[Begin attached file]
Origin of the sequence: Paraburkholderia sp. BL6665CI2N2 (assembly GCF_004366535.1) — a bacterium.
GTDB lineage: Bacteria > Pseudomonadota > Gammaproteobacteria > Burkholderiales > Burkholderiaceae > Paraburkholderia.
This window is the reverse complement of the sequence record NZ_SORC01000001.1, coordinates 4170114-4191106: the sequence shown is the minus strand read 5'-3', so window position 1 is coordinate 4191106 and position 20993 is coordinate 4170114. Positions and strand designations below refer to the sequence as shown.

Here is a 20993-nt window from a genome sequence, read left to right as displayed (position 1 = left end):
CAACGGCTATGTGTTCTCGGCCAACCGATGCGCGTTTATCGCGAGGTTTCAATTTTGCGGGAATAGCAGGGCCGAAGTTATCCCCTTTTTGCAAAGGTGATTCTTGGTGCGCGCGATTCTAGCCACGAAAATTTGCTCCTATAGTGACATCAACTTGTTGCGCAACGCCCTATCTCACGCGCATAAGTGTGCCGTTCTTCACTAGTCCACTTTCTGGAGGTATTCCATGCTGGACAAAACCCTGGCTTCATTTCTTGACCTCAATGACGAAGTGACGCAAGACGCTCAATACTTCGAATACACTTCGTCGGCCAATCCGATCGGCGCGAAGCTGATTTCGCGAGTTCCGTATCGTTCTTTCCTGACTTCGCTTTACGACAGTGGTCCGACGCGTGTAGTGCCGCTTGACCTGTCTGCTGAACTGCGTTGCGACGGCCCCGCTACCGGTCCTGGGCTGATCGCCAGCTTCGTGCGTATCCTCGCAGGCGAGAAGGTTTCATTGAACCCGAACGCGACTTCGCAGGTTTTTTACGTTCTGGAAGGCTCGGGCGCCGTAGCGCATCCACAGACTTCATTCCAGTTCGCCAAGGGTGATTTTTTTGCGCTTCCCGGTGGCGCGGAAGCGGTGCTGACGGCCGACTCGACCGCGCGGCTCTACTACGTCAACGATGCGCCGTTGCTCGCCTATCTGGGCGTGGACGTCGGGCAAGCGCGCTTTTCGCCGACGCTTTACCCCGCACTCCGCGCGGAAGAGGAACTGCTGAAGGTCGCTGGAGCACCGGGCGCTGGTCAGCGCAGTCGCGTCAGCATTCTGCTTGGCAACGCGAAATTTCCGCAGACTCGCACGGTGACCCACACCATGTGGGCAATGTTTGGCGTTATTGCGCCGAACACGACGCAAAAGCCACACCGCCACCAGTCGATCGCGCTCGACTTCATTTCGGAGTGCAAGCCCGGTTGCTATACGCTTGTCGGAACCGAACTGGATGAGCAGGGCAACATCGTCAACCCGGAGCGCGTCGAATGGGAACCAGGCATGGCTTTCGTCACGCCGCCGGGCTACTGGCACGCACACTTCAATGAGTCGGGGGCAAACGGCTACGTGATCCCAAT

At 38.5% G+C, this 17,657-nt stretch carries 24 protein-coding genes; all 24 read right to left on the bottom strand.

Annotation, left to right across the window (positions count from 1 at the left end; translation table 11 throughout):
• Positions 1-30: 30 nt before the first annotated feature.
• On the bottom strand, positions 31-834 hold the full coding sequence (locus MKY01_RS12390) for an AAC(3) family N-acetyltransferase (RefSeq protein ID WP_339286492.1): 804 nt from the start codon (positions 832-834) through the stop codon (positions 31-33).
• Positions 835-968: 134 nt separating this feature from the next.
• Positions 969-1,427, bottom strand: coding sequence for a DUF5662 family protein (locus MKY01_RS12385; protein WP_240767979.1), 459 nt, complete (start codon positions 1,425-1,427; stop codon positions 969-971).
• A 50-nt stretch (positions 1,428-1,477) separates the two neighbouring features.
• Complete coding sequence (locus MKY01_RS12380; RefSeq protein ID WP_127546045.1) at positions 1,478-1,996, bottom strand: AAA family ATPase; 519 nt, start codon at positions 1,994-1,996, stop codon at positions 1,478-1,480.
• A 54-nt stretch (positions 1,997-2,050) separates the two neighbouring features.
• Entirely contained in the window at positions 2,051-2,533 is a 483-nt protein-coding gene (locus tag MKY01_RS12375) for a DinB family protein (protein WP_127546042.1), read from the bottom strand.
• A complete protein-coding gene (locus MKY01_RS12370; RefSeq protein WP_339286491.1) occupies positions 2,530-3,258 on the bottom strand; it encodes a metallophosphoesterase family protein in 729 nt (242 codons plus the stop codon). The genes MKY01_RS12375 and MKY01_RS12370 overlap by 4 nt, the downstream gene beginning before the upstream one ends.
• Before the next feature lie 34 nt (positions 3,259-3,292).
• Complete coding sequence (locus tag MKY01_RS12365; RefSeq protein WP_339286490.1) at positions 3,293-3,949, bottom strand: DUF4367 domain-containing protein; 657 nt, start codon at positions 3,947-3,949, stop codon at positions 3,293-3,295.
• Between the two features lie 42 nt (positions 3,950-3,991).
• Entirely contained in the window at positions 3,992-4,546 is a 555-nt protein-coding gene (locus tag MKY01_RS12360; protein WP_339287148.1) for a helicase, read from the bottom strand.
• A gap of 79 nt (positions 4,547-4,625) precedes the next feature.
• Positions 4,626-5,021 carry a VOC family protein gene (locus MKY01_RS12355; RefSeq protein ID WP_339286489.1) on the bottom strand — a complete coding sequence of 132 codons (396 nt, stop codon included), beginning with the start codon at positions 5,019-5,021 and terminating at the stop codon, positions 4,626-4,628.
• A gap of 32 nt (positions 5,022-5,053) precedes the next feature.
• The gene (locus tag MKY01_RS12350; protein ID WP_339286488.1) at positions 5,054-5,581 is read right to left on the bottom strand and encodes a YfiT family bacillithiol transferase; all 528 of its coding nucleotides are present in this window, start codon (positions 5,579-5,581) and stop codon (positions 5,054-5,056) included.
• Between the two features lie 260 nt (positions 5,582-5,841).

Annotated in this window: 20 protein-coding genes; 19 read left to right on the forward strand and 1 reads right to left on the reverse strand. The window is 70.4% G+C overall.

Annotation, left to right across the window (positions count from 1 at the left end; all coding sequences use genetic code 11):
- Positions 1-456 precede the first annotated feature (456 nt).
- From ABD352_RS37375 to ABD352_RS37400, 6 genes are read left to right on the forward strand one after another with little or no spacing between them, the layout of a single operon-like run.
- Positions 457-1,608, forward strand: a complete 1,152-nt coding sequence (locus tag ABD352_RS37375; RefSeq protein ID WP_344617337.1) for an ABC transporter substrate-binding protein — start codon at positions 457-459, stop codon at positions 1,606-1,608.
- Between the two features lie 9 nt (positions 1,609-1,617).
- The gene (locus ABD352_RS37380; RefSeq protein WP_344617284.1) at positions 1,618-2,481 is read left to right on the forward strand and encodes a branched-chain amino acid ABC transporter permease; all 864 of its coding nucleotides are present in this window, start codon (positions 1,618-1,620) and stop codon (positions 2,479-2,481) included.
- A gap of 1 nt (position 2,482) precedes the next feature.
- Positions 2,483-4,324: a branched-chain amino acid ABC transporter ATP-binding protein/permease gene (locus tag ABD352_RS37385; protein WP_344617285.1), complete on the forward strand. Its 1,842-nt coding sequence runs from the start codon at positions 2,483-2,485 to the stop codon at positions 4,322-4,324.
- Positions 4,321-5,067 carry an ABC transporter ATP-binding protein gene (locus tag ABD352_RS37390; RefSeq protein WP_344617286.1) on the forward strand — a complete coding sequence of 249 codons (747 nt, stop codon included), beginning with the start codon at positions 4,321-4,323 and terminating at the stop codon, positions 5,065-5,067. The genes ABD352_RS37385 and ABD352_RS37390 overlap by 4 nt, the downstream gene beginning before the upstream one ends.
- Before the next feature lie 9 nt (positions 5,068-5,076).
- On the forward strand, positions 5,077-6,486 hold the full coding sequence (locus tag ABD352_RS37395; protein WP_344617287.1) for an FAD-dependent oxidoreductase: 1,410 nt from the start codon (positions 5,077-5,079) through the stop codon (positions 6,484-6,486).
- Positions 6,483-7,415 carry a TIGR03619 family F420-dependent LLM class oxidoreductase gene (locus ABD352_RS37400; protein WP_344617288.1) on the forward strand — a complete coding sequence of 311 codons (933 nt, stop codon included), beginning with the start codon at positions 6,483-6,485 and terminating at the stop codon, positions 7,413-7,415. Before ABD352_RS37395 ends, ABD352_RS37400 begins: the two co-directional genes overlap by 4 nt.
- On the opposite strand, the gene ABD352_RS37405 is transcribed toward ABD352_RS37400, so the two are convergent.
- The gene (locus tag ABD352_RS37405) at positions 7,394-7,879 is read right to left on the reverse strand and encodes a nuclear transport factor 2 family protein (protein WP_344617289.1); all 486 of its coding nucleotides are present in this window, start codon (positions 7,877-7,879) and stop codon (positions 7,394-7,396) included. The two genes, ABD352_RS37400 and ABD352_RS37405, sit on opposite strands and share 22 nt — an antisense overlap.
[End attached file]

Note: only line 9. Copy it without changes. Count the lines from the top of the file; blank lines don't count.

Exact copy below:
• On the bottom strand, positions 31-834 hold the full coding sequence (locus MKY01_RS12390) for an AAC(3) family N-acetyltransferase (RefSeq protein ID WP_339286492.1): 804 nt from the start codon (positions 832-834) through the stop codon (positions 31-33).